Blue Ridge Community and Technical College located in Martinsburg, Berkeley County.
John Hale / West Virginia Public Broadcasting

A group reviewing West Virginia's higher education system wants two-year community and technical colleges added to the study.

News outlets report the Blue Ribbon Commission on Four-Year Higher Education voted Friday to draft a response to Gov. Jim Justice's executive order that created the commission.

Don Blankenship
Tyler Evert / AP Photo

The West Virginia Republican Party is attempting to join the legal fight to keep former coal executive Don Blankenship off the ballot as a third-party candidate for the U.S. Senate.

WVU Football Entrance
Magnus Manske / wikimedia commons

West Virginia University has postponed its Fan Day following an outbreak of hand, foot and mouth disease among several members of the school's football program.

The school said Saturday that five cases of the highly contagious viral infection were identified within the program.

Courtesey of the Artist

Mountain Stage with Larry Groce is excited to welcome legendary acoustic guitarist Leo Kottke back to Mountain Stage for his 9th appearance. More artists have been added to our Live Show Schedule.

Emily Hilliard/ WV Folklife Program

This story is part of an episode of Inside Appalachia about Professional Wrestling in Appalachia. Click here to listen to the full episode. 

In Madison, West Virginia, All Star Wrestling draws hundreds of people to most matches. The crowd is no different than any West Virginia high school sporting event: Plenty of kids, small children to teenagers—and parents, grandparents, and others who you can tell by the skeptical  look on their faces, are not that into it. They brought their kid who loves wrestling and that’s the only reason why they are sitting in an audience surrounded by screaming fans with music blaring.


Shayla Klein

This week on Inside Appalachia, we explore the world of independent pro-wrestling.

While pro-wrestling is popular across the country and all around the world, the sport has a rich and storied history here in Appalachia. In this episode we’ll take a glimpse at the action, intensity, and drama (real-life and otherwise) that happens between the ropes.


Hazard Ahead: Ohio Valley Auto Industry Concerned About Trump Trade Policies

Aug 17, 2018
Nick Youngston CC By-SA 3.0 / Alpha Stock Images

Automotive manufacturing leaders met in Kentucky to discuss how changes in U.S. trade policy under President Trump affect the industry and its growing presence in the Ohio Valley.

Industry leaders gathered for the annual AutoVision conference and many don’t like what they see coming.

West Virginia Morning
West Virginia Public Broadcasting

On this West Virginia Morning, we visit the world of independent pro-wrestling in Appalachia. We shared the mic this week with one of our colleagues here at West Virginia Public Broadcasting, Adam Harris. He’s spent the past two years recording wrestling shows in Boone County for an episode of Inside Appalachia. In this morning’s preview of that episode, we’ll hear Adam Harris speaking with Dave Allen, who was the ring announcer at the time for All Star Wrestling.

Coal Stock Pile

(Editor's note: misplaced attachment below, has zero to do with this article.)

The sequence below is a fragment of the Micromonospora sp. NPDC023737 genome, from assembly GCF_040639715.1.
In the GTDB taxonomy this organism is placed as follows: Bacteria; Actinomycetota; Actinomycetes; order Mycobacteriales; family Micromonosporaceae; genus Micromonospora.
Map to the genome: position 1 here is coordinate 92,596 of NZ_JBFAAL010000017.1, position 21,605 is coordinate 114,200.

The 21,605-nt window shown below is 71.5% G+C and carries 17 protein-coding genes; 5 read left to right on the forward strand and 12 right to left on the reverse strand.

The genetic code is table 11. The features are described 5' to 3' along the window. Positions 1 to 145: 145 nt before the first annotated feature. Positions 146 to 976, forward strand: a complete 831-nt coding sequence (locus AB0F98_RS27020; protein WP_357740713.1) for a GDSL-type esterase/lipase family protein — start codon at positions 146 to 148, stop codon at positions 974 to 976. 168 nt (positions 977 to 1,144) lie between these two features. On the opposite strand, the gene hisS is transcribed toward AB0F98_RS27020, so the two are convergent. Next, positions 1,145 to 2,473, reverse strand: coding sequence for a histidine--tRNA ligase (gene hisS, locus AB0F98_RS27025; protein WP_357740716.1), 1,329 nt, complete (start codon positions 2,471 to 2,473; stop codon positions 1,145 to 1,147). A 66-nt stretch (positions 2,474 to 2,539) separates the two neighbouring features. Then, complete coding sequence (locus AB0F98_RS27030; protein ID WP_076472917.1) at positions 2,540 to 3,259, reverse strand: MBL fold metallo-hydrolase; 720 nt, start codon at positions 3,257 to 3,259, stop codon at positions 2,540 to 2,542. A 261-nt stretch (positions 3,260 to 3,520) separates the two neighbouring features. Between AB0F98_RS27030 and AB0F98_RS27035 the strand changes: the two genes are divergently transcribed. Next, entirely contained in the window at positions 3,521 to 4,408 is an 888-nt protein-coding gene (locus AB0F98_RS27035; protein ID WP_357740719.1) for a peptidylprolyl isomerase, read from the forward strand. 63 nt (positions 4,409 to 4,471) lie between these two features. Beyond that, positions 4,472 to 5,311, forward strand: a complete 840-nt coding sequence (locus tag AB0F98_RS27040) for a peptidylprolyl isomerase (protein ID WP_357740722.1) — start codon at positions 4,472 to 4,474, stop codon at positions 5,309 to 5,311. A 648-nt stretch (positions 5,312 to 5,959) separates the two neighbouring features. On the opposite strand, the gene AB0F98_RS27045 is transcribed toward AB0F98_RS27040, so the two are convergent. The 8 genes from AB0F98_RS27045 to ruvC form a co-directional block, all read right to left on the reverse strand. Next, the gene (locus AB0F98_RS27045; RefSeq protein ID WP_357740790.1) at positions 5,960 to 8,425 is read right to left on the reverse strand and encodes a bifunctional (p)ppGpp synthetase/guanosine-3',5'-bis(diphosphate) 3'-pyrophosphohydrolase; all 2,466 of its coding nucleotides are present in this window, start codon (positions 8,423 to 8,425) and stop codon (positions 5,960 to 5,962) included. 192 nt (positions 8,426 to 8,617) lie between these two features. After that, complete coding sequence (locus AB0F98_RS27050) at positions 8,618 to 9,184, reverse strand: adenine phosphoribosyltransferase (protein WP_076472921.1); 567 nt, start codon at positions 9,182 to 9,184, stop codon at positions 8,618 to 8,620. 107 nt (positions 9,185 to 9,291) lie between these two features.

www.mine-engineer.com

A new economic forecast shows the recent uptick in coal production is expected to level out during the next two years and decline precipitously during the next two decades.

The annual coal production report, released today by West Virginia University’s Bureau of Business and Economic Research, shows the recent uptick in coal production will be short-lived.

Jesse Wright / West Virginia Public Broadcasting

Some medications used to treat opioid use disorders can be abused if taken in large amounts or injected. Others, such as suboxone, prevent the effect of the opioids. Two WVU researchers are studying whether this drug could be used to treat pregnant women with opioid use disorders. Kara  Lofton spoke with researcher Laura Lander about the findings and the challenges of treating pregnant women.

LOFTON: Your research focuses on treating opioid use disorders in pregnant women. What are the challenges with working with this particular patient population?

Trey Kay & Randy
Joni Deutsch

Americans tend to sort themselves into tribes that share similar culture, ideas and values. Trey recalls kids at his West Virginia high school sorting themselves into different camps and how one dressed was often a defining factor, right down to the shoes.

Larry Dowling

To most folks overnight shift work would be exhausting, and the stress of paying bills at times overwhelming. But to talk to Kelly Strickler of Huntington, WV, who clocks in at a local bakery at 11pm and clocks out at 7am, you’d think she won the lottery.

West Virginia Morning
West Virginia Public Broadcasting

On this West Virginia Morning, West Virginia Public Broadcasting will cosponsor a screening of the documentary Recovery Boys tonight at University of Charleston’s Geary Auditorium. It’s part of WVPB's Recovery project – a focus on substance use disorder and the various paths to recovery. Part of this effort is sharing stories of those in recovery. Executive producer Suzanne Higgins recently visited with Kelly Strickler, of Huntington, to hear hers.

Copyright 2018 West Virginia Public Broadcasting. To see more, visit West Virginia Public Broadcasting.